Japanese multinational conglomerate Hitachi has launched a VMware-powered cloud service in Japan, which it styles as a “sovereign cloud”. The Register first published this announcement in English, after Hitachi released the news on an article in Japanese.
VMware introduced the term “sovereign cloud” to distinguish its services for over 4000 of its partners which operate small clouds, and attests to their operations being subject to privacy laws and governance structures in the countries within which VMware operates.
Currently, several major public cloud corporations such as Amazon Web Services (AWS), Azure, Google, Oracle, IBM, and Alibaba offer VMware-powered clouds at hyperscale.
However, some companies may still be concerned about their vulnerability to data sovereignty laws which may place the data they store under the extraterritorial oversight of governments. For instance, the Act on the Protection of Personal Information (APPI), Japan’s data protection and privacy law, was first adopted in 2003, has been amended to apply to all business operators who handle the personal information of individuals in Japan, including businesses located within, and those located outside, Japan. Hence, Japan’s data privacy law also has an extraterritorial dimension.
VMware offers sovereign clouds to customers as a means of enabling its clients to extend into hybrid clouds or pure-play clouds at a small-scale level, while protecting them from legal complications.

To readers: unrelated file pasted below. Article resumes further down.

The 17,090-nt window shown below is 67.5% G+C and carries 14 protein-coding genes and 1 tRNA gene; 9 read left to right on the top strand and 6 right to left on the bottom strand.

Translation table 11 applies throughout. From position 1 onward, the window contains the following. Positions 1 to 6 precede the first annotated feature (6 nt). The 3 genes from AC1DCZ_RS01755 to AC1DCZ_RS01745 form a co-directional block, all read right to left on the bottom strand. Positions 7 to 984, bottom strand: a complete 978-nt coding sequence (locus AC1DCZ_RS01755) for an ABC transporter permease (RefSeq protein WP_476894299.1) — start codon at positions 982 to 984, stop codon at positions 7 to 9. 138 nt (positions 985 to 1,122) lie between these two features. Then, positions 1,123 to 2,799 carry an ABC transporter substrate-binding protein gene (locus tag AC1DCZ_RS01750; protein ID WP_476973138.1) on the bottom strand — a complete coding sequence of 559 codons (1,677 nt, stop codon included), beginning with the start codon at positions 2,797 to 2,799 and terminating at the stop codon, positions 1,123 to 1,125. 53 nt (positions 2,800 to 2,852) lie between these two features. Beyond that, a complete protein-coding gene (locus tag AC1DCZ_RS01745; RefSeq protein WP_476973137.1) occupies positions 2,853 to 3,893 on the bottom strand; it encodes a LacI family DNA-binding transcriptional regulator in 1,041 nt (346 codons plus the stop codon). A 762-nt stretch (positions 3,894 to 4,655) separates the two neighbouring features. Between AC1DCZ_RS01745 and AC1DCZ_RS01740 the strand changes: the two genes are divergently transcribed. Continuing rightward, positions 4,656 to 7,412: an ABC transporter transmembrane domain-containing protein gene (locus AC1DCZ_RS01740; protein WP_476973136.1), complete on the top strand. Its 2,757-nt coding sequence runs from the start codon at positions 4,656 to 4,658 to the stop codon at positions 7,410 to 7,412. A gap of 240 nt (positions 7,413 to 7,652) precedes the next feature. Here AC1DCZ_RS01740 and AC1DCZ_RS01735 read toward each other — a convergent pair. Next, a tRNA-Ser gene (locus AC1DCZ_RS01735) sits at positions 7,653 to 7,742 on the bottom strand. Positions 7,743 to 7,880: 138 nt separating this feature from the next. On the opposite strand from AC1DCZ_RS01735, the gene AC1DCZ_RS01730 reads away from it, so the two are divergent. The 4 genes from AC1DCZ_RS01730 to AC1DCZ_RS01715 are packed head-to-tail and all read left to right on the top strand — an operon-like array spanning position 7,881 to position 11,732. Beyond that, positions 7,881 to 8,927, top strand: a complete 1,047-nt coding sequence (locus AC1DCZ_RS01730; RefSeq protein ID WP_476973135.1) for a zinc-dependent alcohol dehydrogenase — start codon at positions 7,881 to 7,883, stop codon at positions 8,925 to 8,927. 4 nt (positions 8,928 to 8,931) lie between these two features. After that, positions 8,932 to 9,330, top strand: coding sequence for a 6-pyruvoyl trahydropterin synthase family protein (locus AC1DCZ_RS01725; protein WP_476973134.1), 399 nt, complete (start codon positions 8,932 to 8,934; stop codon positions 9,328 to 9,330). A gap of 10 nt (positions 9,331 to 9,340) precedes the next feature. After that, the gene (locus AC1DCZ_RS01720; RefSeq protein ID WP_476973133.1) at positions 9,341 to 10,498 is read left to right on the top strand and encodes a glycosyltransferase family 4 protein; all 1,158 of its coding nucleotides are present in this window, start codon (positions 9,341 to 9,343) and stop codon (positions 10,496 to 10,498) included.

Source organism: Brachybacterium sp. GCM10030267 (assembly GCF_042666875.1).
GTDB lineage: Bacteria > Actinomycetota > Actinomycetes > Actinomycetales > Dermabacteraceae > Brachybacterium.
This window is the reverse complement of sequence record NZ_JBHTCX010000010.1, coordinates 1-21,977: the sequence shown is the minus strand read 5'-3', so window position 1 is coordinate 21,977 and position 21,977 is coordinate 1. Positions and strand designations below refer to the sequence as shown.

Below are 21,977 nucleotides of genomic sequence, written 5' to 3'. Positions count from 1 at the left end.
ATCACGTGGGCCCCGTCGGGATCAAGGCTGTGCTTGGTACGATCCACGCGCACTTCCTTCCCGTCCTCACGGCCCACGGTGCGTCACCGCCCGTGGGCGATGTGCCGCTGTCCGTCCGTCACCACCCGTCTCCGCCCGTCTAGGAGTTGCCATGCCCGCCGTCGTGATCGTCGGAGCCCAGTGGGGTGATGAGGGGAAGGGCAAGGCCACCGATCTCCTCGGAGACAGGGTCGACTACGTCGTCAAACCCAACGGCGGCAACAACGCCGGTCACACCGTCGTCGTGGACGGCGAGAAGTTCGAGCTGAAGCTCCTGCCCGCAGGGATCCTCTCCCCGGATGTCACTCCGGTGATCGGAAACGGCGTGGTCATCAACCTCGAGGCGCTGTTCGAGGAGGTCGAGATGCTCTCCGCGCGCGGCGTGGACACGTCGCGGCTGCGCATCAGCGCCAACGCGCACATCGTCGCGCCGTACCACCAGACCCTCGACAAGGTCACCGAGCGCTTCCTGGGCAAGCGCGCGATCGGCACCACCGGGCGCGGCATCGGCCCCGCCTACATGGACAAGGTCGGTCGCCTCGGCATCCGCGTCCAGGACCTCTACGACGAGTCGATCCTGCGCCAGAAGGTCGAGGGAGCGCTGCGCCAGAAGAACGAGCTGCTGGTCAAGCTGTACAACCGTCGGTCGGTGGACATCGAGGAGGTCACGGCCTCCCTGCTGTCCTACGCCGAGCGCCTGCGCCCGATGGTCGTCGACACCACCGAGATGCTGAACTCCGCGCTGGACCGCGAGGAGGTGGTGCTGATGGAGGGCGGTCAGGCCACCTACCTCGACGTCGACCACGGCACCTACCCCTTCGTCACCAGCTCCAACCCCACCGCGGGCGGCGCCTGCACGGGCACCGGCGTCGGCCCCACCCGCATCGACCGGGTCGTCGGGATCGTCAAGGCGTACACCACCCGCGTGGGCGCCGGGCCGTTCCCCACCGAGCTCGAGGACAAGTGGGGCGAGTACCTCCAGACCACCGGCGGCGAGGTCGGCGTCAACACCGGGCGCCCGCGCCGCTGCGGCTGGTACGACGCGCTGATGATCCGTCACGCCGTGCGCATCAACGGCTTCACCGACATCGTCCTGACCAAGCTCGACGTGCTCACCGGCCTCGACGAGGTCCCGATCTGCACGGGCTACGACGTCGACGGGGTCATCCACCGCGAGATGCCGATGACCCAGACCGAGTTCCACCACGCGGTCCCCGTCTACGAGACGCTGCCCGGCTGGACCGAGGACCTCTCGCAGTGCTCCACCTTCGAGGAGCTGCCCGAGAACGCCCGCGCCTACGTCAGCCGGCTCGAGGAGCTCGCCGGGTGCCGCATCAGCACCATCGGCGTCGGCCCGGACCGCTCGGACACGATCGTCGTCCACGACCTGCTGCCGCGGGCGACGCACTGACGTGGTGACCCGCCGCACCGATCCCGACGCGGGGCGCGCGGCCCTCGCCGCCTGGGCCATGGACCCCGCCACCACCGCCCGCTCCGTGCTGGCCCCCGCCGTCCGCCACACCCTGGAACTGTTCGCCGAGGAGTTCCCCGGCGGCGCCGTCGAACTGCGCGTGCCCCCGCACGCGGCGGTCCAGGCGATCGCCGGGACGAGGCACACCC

On June 23 2022, Hitachi announced that it has created a VMware-powered sovereign cloud.
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Although Hitachi already offers a VMware-powered managed cloud which spans on-perm and public cloud, as well as storage-as-a-service, The Register observed that Hitachi’s signing up as a VMware-powered sovereign cloud takes it a step closer towards becoming a cloud provider, albeit on a significantly smaller scale than large players in the cloud industry.
Earlier, Hitachi Vantara, a subsidiary of Hitachi, teamed up with AUCloud to use its infrastructure-as-a-service (IaaS) services as the basis of a sovereign cloud in Australia.
This agreement between Hitachi Vantara and AUCloud enables AUCloud to deliver its IaaS service to Hitachi Vantara, in support of government and corporate customers looking for secure and sovereign cloud platforms.
With Hitachi’s latest offering of sovereign cloud in Japan, Hitachi now provides customers with a portal for self-service chores, such as increasing the number of hosts and CPUs they employ.
The Register noted that the offering of sovereign cloud in Japan may be the first of other similar offerings Hitachi intends to roll out.
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